Weekly Feature

2018-04-11 / Letters to the Editor

Many contribute to success of 28th CHS Sleepout

We thank everyone in the Clarence community who helped make our 28th Sleepout to benefit the poor and homeless a great success.

Our first 27 sleepouts raised a total of more than $484,000, with each Sleepout since 2000 reaching at least $20,000. We are closing the books on this year’s event, and our final total is $23,722.81. This brings our 28-year total to $508,048. Every dollar collected is being distributed amongst 13 local charities.

We owe a great deal to the groups and businesses who held dedicated fundraisers to benefit the Sleepout: BCB International; Clarence Middle School Service Club, Student Ambassadors and Student Council; and CHS Varsity Club and Class of 2018. Thank you also to the CHS PTO for everything it did before, during and after the event to help it run safely and smoothly.

We also thank the following organizations and businesses for their assistance and donations: Clarence Schools Buildings and Grounds; Clarence Teachers Association, CHS administration, faculty and staff; CHS PTO; Sheridan Hill Elementary PTO; classes of 2018, 2019, 2020 and 2021; Band Boosters; Drama Club; Chorale; National Honor Society; Latin Club; FBLA; The Advocate; FTA/Leadership Club; Impact; Engineering Club; Chrysalis; Saga; SADD; Brennan’s Bowery Bar and Restaurant; Orazio’s; Clarence Pizza Company; Goodrich Coffee and Tea; McDuffie’s Bakery; Gianni Mazia’s; Mandon Building Systems; Advanced Storage Technology; Professional Furnishings and Equipment; United Auto Group of WNY; Washington Square; Castle Capital; Morgan Financial Group; Synergetic Sales; Ronald J. Koch Travel Bureau; Maxim Management Services/WNY Urology/CancerCare of WNY; Christopher Chiropractic Center; Rob’s Lawn Maintenance; and American Academy of Ballet of WNY. We also thank the Sears warehouse in Cheektowaga for providing large boxes for our sleepers to use as shelter.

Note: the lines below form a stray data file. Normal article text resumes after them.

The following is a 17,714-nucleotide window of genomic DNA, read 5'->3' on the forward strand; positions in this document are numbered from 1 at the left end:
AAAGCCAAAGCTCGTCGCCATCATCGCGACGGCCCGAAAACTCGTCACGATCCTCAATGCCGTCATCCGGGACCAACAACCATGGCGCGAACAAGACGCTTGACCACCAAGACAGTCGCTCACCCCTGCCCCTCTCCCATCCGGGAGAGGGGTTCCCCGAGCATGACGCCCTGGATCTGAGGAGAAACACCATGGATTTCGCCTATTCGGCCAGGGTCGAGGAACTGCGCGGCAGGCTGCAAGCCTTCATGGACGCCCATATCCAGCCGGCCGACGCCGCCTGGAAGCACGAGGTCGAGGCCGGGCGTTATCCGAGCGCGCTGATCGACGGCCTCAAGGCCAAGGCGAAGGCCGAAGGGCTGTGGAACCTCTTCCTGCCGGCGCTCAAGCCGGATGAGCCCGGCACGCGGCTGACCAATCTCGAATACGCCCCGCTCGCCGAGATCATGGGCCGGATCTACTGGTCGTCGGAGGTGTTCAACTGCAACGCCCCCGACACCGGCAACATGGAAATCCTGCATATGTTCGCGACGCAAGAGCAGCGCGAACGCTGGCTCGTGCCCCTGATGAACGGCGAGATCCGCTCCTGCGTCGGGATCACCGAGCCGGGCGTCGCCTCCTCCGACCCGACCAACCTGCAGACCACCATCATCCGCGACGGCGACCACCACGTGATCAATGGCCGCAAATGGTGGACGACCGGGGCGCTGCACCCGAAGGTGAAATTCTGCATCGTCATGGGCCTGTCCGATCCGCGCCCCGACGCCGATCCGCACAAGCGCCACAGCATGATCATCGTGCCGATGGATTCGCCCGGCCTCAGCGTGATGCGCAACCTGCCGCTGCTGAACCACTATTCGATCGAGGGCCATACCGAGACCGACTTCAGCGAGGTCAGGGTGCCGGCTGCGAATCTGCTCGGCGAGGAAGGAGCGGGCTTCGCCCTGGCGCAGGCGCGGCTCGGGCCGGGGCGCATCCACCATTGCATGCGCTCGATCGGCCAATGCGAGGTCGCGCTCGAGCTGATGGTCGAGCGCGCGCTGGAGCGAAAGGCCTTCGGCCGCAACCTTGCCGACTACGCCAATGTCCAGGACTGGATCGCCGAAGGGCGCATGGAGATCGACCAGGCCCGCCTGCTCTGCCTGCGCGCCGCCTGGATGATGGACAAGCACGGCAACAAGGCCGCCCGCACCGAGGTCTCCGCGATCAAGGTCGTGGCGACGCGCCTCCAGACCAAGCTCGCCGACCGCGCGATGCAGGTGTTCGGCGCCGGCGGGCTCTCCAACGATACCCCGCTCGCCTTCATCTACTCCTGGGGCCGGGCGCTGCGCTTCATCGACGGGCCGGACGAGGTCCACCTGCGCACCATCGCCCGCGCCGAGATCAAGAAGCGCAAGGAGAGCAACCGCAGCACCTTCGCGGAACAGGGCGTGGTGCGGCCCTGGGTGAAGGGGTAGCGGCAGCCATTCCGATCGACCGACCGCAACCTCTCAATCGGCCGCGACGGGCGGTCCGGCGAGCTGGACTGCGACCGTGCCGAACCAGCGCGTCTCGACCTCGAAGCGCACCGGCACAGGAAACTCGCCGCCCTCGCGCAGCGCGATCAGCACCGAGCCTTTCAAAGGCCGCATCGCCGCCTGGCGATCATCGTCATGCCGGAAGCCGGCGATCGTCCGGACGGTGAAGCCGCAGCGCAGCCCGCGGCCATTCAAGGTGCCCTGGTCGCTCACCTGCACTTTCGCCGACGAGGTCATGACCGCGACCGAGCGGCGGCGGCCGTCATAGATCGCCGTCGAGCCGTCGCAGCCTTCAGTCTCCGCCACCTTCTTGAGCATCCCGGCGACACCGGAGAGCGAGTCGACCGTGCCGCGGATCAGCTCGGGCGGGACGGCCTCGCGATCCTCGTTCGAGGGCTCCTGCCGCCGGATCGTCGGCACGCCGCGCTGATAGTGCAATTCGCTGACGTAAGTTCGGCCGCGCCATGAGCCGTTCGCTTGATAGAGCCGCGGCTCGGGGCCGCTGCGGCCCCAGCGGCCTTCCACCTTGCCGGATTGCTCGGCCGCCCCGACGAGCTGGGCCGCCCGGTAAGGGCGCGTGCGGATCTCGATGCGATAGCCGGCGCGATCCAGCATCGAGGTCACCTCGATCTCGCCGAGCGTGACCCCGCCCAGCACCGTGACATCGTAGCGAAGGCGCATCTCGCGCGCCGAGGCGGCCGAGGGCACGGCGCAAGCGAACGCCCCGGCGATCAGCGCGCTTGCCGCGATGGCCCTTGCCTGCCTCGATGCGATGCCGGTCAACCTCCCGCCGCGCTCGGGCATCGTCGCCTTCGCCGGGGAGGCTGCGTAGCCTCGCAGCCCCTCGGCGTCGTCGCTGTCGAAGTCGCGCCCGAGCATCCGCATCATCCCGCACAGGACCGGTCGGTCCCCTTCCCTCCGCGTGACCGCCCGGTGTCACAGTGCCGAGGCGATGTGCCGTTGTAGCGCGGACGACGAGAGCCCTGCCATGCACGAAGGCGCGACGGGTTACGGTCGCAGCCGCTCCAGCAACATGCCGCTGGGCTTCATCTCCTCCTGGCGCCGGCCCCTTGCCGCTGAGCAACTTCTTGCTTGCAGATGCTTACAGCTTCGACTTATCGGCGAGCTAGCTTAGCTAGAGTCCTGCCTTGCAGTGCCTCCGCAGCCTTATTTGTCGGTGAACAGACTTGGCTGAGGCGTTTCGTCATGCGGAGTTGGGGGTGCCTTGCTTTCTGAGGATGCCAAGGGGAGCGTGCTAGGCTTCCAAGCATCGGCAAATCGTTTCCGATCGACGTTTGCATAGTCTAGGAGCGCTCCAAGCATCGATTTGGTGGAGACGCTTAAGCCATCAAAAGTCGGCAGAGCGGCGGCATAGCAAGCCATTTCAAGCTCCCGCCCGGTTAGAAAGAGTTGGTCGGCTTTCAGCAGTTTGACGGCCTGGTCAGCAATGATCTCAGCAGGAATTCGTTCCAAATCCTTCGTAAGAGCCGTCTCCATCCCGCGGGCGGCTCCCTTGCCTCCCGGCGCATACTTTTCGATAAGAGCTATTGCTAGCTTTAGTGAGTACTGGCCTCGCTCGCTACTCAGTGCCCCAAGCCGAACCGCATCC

Thank you also to all the individuals who contributed money and time. You have again proved that the Clarence community has a big heart and an admirable willingness to help those in need.

Clarence High School
Student Council

Alzheimer’s must be treated like the health threat it is

Alzheimer’s is a major public health issue that we must urgently address. The burden is large, the impact is major and there are ways to intervene.

This National Public Health Week, policymakers can take action to help the more than 5 million Americans living with Alzheimer’s and the nearly 14 million who may develop the disease by 2050.

As many as half of the people living with Alzheimer’s have not been diagnosed, including my late husband. After five hospitalizations during a four-month period in two local hospitals, we were not given a diagnosis until shortly before his death. Nearly one in every three seniors who die each year has Alzheimer’s or another dementia, and $1 of every $5 in Medicare payments is targeted for their care.

One important way Congress can act is by passing the Building our Largest Dementia Infrastructure for Alzheimer’s Act.

Endorsed by the Alzheimer’s Association, the act would create an Alzheimer’s public health infrastructure across the country to implement effective Alzheimer’s interventions, including increasing early detection and diagnosis, reducing risk and preventing avoidable hospitalizations.

We are grateful to Reps. Chris Collins and Brian Higgins for co-sponsoring this bill.

Visit www.alz.org for information about Alzheimer’s 10 warning signs, local educational classes, support and respite groups in our area, or contact our local Western New York chapter office at 626-0600.

If we are going to end Alzheimer’s disease, then we must start educating ourselves and engaging elected officials to treat it like the public health threat it is.

Norma Hanstein
Quaker Hollow Road
Orchard Park

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Clarence Special Events 2018
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